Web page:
Pandemic forced us to take a crash course in remote learning — now let’s build on it

The past year has forced a remarkable experiment in how to put the student’s autonomy and interests at the center of their education.

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As children return to their schools, Allison James writes, teachers should build on the creative spirit and lessons of remote learning.

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Chicago’s teachers and students are starting to go back to school after a year that ripped them out of an education system that has been in place for generations, forcing them to find new ways to teach and learn.

We have heard a lot about the downside of the schools being closed, and as an educator, I would be the last person to minimize the reality of the inequities and challenges of remote learning. However, there is another side to this story.

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Over the past year, we have seen a remarkable display of innovation and resilience by both teachers and their students. Their return to the classroom presents a unique opportunity to take the best of what has been realized in this crash course in large-scale remote learning and use it to build a more powerful learning environment.

Let’s take a look at just a few ways that the remote learning experience can improve the in-person education of our kids in the years ahead.

Centering students in their own learning

Throughout the pandemic, students have been asked to become agents of their own learning experience. We see elementary students practicing the same time management skills we expect of adults: logging in to meetings or submitting assignments across platforms. More importantly, we tell our students that they are the drivers of decisions in their education in ways that differ dramatically from being shuttled from class to class reactively at the sound of a bell.

During remote learning, teachers are breaking new ground in the ways they allow students to share in class decisions. Teachers are reflecting on essential questions like: what kinds of platforms and media can students engage with comfortably? What is interesting and relevant enough to these students to make them attend? Students have been brought into the classroom decision-making process out of necessity.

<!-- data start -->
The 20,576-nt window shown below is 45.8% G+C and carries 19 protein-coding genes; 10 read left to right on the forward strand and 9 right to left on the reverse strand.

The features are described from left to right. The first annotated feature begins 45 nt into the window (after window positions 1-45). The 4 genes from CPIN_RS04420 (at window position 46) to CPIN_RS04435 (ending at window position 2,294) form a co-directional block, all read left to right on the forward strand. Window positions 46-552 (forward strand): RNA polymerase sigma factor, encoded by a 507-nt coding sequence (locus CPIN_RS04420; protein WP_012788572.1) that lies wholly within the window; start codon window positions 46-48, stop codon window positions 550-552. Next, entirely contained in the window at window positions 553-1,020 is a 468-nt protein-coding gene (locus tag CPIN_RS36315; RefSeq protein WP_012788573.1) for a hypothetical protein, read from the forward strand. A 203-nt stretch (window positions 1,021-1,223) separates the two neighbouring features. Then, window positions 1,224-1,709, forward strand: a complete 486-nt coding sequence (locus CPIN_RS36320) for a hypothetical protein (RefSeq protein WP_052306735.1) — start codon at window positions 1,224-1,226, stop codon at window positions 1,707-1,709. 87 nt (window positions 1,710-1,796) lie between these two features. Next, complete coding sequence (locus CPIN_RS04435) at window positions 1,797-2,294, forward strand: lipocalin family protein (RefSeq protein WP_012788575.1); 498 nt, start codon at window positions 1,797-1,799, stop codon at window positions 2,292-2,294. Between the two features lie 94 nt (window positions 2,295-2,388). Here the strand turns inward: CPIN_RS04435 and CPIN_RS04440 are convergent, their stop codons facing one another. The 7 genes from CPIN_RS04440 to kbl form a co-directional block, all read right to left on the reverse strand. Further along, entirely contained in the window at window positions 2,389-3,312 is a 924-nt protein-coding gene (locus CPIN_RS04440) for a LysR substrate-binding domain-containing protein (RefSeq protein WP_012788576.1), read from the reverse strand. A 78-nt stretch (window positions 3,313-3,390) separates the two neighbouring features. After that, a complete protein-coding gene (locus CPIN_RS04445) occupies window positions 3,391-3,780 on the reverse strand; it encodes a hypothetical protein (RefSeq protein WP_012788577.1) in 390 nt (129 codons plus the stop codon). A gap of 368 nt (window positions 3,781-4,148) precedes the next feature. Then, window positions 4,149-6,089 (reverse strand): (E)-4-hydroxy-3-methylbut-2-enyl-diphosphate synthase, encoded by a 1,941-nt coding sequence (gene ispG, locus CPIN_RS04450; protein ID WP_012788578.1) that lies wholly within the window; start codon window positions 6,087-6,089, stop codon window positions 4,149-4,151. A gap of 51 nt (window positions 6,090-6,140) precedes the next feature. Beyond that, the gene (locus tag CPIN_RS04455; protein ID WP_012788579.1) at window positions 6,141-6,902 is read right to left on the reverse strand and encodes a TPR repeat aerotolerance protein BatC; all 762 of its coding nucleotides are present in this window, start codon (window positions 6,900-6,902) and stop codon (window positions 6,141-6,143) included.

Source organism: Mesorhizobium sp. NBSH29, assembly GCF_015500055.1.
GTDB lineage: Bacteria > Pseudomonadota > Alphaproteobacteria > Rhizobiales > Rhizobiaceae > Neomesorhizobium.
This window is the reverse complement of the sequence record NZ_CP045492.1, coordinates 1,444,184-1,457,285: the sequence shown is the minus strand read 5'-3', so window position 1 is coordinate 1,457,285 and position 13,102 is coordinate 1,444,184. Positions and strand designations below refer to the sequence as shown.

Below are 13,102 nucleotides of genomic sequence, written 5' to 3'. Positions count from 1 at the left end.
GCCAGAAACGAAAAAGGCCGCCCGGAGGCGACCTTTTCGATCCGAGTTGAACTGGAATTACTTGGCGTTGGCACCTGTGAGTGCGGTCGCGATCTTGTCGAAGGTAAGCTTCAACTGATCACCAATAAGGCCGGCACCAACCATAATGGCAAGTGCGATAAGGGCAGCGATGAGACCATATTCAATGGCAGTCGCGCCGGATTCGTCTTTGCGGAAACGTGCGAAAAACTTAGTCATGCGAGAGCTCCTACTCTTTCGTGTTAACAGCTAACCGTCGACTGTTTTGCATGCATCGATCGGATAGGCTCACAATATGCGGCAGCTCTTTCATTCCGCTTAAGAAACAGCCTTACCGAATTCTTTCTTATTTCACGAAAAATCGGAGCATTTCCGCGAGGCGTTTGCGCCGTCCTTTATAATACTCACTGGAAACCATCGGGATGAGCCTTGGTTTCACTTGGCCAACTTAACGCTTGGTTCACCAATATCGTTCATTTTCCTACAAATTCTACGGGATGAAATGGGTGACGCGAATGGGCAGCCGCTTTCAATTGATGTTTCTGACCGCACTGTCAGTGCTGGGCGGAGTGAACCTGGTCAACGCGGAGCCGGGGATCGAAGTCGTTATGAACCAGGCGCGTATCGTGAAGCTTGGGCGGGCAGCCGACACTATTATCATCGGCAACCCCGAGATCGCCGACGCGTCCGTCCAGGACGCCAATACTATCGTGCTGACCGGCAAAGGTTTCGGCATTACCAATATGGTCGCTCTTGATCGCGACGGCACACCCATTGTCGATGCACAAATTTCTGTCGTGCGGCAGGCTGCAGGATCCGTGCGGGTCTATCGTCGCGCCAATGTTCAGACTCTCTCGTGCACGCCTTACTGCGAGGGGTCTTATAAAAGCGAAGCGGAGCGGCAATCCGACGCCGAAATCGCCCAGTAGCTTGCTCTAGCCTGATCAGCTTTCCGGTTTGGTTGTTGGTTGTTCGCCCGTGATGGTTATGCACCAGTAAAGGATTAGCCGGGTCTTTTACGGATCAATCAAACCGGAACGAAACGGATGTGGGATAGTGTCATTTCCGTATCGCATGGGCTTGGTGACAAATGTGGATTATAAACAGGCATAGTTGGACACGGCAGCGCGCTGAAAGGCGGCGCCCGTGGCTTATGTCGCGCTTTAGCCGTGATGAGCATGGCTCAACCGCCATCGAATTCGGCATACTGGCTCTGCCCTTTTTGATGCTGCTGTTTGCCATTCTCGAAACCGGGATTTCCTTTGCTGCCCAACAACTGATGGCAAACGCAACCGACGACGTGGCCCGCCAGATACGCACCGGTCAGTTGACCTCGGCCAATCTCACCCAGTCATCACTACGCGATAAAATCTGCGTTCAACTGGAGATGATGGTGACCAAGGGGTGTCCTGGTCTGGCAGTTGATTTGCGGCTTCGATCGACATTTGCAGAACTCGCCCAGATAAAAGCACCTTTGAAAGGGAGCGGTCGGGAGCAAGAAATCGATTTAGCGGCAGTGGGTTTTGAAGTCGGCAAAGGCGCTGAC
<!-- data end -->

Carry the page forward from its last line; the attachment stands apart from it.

What a shame it would be if we let that sense of participation slip away.

Remote learning compels every educator, to some degree, to become more student-centered in their practice. The past year has forced a remarkable experiment in how to put the student’s autonomy and interests at the center of their education. Now as students and teachers return to in-person schooling, we have the opportunity to take the best of that experience and build it into the classroom of tomorrow.

Taking risks for unexpected rewards

Many veteran teachers have told me that distance teaching and learning caused them to feel “like first-year teachers again.” This sense of operating in ambiguous spaces was unsettling for many educators who, up until the virus rang the dismissal bell, had their classrooms running like clockwork.

But Chicago teachers have shown themselves to be a resilient bunch. Without access to familiar roadmaps for their lessons, they have taken risks by following unfamiliar paths to help students reach their goals. Teachers have sought out digital learning tools and familiarized themselves with an array of virtual interfaces. They have reimagined their physical spaces, using household items to bring a lesson to life or sharing a visual window into their own lives. The pandemic forced even the most experienced teacher to go “off-script” and experiment with these new methods of instruction.

Now imagine going back to a classroom where everything is highly structured, risks are minimized, and teaching is a top-down experience. Yes, it will feel good to have structure and familiar lessons prepared again. The best of our teachers, though, will not fall back into old patterns to minimize risk-taking. Students will be delighted to find new levels of customization and flexibility in the classroom as teachers remain comfortable with being uncomfortable and continue to try new approaches in the post-pandemic world.

What’s next?

In my work running a school-based program that teaches the skills of invention to over 11,000 elementary students to-date, I have had many conversations with the Chicago area’s most innovative teachers. Throughout this period of remote instruction, many more teachers have had their creative and innovative tendencies affirmed, while others have discovered themselves as a newly-minted innovator.

As educators and innovators, we can seize the moment of transition to the classroom by enacting the best lessons of remote learning and reimagining some of the ways we teach. Rather than looking back on the pandemic as a time when education was irreparably damaged, perhaps we can celebrate how it is revealing ways that traditional classrooms can change for the better, and the capacity of both teachers and their students to realize that change.

Allison James is program manager of the Chicago Student Invention Convention, an arm of Chicago Innovation, working with elementary school students and teachers to engage in the skills of invention and innovation. During the pandemic, her organization pivoted from an in-person to fully digital format.

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